Trade is another area of growing conflict, as President Trump puts “America First.” Here certainly the US has many grievances on unfair trade practices, but, again, it adds to the growing sense of divergence, as the US moves in a different direction from the rest of the world. Other nations continue to support globalization as a way to universal prosperity.
This growing trade war could even backfire on the US, if China decides to divest itself of US dollars. The result would be a serious downward pull on the greenback’s international value.
Even in less important areas, there has been significant change. For the first time, royal wedding planners had to announce that no politicians will be invited to next week’s wedding. This was the only way out of inviting the US president to a wedding where the bride is an American. But the alternative was a massive demonstration outside the church, thereby giving the British a security headache.
It’s not that all the changes are wrong. As an article headline in the Wall Street Journal put it: “Everything about Trump is bad, except for all his policies.” Rather, it’s the combined effect that all the changes are making that has sent an earthquake around the world. The aftershocks will be with us for some time.
Many Christians will no doubt continue to believe that Trump is going to reverse America’s fortunes and usher in a new glorious age, but it seems more likely that the radical departure from previous policies is only going to speed up the prophesied events that culminate in the return of Jesus Christ.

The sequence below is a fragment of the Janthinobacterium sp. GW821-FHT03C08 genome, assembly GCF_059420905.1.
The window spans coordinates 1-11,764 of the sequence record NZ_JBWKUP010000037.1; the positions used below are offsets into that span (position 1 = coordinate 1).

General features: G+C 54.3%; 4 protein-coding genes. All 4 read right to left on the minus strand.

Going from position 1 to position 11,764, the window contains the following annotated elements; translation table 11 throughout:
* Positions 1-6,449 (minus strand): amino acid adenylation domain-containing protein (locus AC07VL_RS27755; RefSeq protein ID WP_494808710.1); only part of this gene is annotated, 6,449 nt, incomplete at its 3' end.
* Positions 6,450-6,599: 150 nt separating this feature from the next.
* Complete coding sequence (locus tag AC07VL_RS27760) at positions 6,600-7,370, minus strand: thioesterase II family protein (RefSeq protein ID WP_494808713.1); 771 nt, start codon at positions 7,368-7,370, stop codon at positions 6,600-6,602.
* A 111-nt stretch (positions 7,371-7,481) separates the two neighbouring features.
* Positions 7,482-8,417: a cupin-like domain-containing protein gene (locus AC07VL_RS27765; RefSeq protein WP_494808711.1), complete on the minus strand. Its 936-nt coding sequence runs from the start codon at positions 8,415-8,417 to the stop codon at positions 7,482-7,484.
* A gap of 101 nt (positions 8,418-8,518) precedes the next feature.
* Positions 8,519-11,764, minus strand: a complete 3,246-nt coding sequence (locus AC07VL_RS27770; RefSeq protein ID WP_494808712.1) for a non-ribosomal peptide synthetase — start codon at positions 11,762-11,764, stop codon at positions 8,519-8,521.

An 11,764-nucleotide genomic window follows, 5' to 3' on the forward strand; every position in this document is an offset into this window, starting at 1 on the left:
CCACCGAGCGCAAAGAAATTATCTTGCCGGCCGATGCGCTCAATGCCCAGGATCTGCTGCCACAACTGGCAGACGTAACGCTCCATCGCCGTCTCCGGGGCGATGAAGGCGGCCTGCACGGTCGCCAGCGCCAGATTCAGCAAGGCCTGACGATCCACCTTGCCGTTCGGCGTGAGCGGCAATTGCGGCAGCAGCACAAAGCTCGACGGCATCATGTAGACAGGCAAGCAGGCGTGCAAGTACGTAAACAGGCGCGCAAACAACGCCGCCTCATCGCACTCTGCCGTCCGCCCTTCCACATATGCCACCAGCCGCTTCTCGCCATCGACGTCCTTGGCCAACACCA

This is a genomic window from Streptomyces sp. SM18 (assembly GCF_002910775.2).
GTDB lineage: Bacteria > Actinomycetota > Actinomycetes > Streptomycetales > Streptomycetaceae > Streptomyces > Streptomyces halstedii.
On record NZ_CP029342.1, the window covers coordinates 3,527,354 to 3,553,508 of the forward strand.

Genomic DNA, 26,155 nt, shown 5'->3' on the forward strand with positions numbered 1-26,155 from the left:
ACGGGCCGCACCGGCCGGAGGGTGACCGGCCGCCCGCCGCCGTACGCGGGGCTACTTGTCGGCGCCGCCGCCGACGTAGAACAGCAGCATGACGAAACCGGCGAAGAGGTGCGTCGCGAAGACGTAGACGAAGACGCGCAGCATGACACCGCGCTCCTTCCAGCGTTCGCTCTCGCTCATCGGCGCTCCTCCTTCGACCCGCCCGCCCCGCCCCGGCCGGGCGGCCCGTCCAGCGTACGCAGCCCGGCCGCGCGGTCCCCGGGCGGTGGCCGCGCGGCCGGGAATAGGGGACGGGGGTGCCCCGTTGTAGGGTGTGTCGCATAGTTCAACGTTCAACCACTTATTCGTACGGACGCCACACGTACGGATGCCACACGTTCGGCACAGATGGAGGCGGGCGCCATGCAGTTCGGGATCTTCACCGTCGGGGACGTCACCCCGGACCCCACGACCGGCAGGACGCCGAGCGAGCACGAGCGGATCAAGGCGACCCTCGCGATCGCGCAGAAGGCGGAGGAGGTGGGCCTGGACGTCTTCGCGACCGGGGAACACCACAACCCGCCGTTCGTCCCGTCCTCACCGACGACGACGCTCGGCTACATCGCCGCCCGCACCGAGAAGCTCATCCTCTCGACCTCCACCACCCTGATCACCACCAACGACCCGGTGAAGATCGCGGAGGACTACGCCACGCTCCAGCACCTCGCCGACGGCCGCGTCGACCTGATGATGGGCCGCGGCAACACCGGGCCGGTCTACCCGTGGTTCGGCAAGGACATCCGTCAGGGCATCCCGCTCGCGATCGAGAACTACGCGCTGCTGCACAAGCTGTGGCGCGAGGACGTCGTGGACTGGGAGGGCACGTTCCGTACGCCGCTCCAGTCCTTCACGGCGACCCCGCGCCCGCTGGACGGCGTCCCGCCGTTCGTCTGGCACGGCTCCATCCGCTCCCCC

CBS this morning showed a few minutes of an interview with the Pope, to be broadcast in its entirety on “60 Minutes” this Sunday. This morning, the pope was talking about the Jewish seventh day sabbath being a day of rest. He actually used the terms “seventh day” and “sabbath.”
After yet another school shooting in the United States, the 19th this year, Pat Buchanan wrote a brilliant analysis. The following is a quote from his article, posted this morning.
“Another factor helps to explain what happened Wednesday: We are a formerly Christian society in an advanced state of decomposition.
“Nikolas Cruz was a product of broken families. He was adopted. Both adoptive parents had died. Where did he get his ideas of right and wrong, good and evil? Before the Death of God and repeal of the Ten Commandments, in those dark old days, the 1950s, atrocities common now were almost nonexistent. (“The Motives behind the massacre,” Pat Buchanan, 2/16)
Deuteronomy 28 is the classic Bible chapter that should help us all think. In summary, what it says is that the more we obey God, the greater our society will be; the more we turn away from God, the worse it will become. As Mr. Buchanan points out, “before the death of God and repeal of the Ten Commandments, in those dark old days, the 1950s, atrocities common now were almost nonexistent.”
RIPPLE EFFECT OF SCHOOL SHOOTINGS